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This information comes from the listings of Non-Prefixed and Non-Suffixed aircraft reviewed by me in the archives of the National Air & Space Museum, Washington, DC.




Your copy of the Davis-Monthan Airfield Register with all the pilots' signatures and helpful cross-references to pilots and their aircraft is available at the link. Or use this FORM to order a copy signed by the author, while supplies last.

---o0o--- Congress of Ghosts is an anniversary celebration for 2010.  It is an historical biography, that celebrates the 5th year online of and the 10th year of effort on the project dedicated to analyze and exhibit the history embodied in the Register of the Davis-Monthan Airfield, Tucson, AZ. This book includes over thirty people, aircraft and events that swirled through Tucson between 1925 and 1936. It includes across 277 pages previously unpublished photographs and texts, and facsimiles of personal letters, diaries and military orders. Order your copy at the link.


Military Aircraft of the Davis Monthan Register, 1925-1936 is available at the link. This book describes and illustrates with black & white photographs the majority of military aircraft that landed at the Davis-Monthan Airfield between 1925 and 1936. The book includes biographies of some of the pilots who flew the aircraft to Tucson as well as extensive listings of all the pilots and airplanes. Use this FORM to order a copy signed by the author, while supplies last.


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FORD 4-AT-B NC7117

FORD 4-AT-B NC7117


This airplane is a Ford 4-AT-B tri-motor (S/N 4-AT-31; ATC # 87) manufactured August 11, 1928 by the Stout Metal Airplane Company (Division of Ford Motor Company), Dearborn, MI.  It came from the factory with three Wright J-5 engines (S/Ns L 9056, R 9025, C 9047) of 220 HP each.  It was a twelve-place airplane.

It sold on August 17, 1928 to Maddux Air Lines, Inc., Los Angeles, CA.  It was modified in December 1930 by Maddux to a Model 4-AT-E under ATC 132, with Wright J-6 engines.  It flew with Maddux as Fleet #5. Maddux sold it to Transcontinental & Western Air, Inc., New York, NY on April 21, 1931 as a result of the merger with T.W.A.

NC7117 landed twice at Tucson, on August 20, 1928 and on March 7, 1929.   On August 20th, it was flown by Larry G. Fritz, Chief Pilot at the time for Maddux.  He flew a plane full of ten passengers, including copilot C.H. Madley.  Here, for Google posterity, we’ll list the brave passengers’ names: Dr. & Mrs. Matthews, Jean Thomas, Mr. & Mrs. Henry Van Nactor, N. Hussman and Master Hussman, D. Waller, and Mr. Bacon.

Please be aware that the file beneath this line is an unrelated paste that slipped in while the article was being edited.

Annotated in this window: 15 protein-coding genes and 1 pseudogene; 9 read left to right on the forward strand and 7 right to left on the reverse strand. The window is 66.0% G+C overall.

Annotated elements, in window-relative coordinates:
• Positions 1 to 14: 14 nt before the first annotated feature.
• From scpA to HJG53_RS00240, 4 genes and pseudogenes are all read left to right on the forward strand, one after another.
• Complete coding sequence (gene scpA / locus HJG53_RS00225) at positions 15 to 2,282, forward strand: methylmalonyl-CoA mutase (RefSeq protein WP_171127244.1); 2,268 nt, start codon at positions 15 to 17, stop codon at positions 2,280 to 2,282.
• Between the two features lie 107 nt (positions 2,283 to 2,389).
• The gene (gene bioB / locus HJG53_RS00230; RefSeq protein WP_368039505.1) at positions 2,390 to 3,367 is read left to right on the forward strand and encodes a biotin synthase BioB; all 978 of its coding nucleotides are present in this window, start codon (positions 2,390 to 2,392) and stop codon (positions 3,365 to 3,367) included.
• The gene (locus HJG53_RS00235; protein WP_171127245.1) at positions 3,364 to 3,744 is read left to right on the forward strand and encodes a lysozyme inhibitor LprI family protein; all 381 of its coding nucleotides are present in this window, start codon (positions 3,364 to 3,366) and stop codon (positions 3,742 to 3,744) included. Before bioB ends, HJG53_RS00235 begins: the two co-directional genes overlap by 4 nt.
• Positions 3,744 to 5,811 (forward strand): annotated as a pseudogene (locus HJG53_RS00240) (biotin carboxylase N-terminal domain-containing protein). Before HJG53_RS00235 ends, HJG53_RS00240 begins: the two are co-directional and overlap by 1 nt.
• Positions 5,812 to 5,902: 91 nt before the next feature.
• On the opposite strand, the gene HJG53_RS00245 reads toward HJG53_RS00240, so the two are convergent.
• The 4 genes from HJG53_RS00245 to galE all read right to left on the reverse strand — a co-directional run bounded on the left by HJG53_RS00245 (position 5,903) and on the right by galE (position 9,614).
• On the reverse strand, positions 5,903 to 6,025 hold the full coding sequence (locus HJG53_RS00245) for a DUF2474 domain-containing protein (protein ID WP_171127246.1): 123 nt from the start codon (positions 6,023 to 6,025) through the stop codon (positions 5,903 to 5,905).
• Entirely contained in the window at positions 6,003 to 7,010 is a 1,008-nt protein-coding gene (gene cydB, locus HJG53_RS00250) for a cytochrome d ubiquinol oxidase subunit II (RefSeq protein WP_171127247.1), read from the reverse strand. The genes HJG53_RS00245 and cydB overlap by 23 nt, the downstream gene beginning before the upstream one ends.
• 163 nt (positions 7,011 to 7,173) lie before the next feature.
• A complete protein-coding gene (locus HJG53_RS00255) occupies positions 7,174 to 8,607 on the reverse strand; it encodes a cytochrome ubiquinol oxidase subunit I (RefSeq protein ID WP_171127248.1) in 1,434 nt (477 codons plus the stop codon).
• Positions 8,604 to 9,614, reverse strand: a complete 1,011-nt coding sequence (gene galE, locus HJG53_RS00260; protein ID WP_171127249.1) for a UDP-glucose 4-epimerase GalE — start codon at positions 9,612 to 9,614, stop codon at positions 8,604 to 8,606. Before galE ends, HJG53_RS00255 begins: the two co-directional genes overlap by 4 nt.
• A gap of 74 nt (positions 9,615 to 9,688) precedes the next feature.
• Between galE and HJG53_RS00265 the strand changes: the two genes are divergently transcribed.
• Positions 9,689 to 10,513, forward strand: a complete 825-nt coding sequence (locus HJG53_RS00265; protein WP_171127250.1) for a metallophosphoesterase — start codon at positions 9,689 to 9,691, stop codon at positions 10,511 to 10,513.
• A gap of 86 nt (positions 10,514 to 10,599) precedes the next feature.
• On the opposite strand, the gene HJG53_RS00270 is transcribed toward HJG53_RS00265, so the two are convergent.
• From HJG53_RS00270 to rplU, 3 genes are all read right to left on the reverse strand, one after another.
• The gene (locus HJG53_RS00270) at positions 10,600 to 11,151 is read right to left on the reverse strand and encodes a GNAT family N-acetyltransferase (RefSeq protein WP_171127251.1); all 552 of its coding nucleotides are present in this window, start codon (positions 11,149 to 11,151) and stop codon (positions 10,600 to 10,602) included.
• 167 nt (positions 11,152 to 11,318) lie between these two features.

They were westbound from Detroit, MI to Los Angeles, CA in what was undoubtedly the maiden voyage of this fresh, newly purchased (three days previously) airplane from the Ford factory to its new home on the west coast.  Fritz noted in the Remarks column of the Register, “Good Service”.  For a similar scenario, see the sister ship of this airplane at NC7118.

The flight on March 7, 1929 was piloted by D.W. “Tommy” Tomlinson.  Later, Tomlinson was the first pilot of the Douglas DC-1.  He, Jack Frye and Charles Lindbergh developed the specifications for Douglas to work toward in building that watershed early transport.  He carried six unidentified passengers westbound from El Paso, TX to Los Angeles.  Someone noted in the Remarks column of the Register, "from Mexico City."

Between December 21, 1930 and May 11, 1931, NC7117 landed at least nine times at the Grand Central Air Terminal (GCAT), Glendale, CA. The tower operator identified the owner as"T. W. A. Incorporated."

Interestingly, the airplane sold next on April 10, 1933 to Blue Bird Air Transport, Inc., Chicago, IL.  It was approved for “NR” registration on 9/9/33, “for aerobatics in connection with American Air Races Tour”.   I could find no record of its use for this purpose.  Does anyone know if or how it was used in the 1933 National Air Races tour?

During the Great Depression, NC7117 changed hands seven more times; five times in 1928 alone.  On March 1, 1939 it was sold to Tex-O-Can Flour Mills Co., Dallas, TX.  It, “was used with sound equipment & smoke writer tanks”.

Through the early 1940s it changed hands another six times.  On March 18, 1944 it was sold to broker Charles H. Babb, New York, NY.  He sold it the same day to Espresso Aereo Inter-Americana, Havana, Cuba.  The final disposition states, “Exported to Cuba in 1944 and assigned Cuban Reg. IM-5”.  No further information.


UPLOADED: 04/01/06 REVISED: 01/08/14

The Register
I'm looking for photographs of this airplane to include on this page. If you have one or more you'd like to share, please use this FORM to contact me.


Art Goebel's Own Story by Art Goebel (edited by G.W. Hyatt) is written in language that expands for us his life as a Golden Age aviation entrepreneur, who used his aviation exploits to build a business around his passion.  Available as a free download at the link.


Winners' Viewpoints: The Great 1927 Trans-Pacific Dole Race is available at the link. What was it like to fly from Oakland to Honolulu in a single-engine plane during August 1927? Was the 25,000 dollar prize worth it? Did the resulting fame balance the risk? For the first time ever, this book presents the pilot and navigator's stories written by them within days of their record-setting adventure. Pilot Art Goebel and navigator William V. Davis, Jr. take us with them on the Woolaroc, their orange and blue Travel Air monoplane (NX869) as they enter the hazardous world of Golden Age trans-oceanic air racing.


Clover Field: The First Century of Aviation in the Golden State. With the 100th anniversary in 2017 of the use of Clover Field as a place to land aircraft in Santa Monica, this book celebrates that use by exploring some of the people and aircraft that made the airport great.


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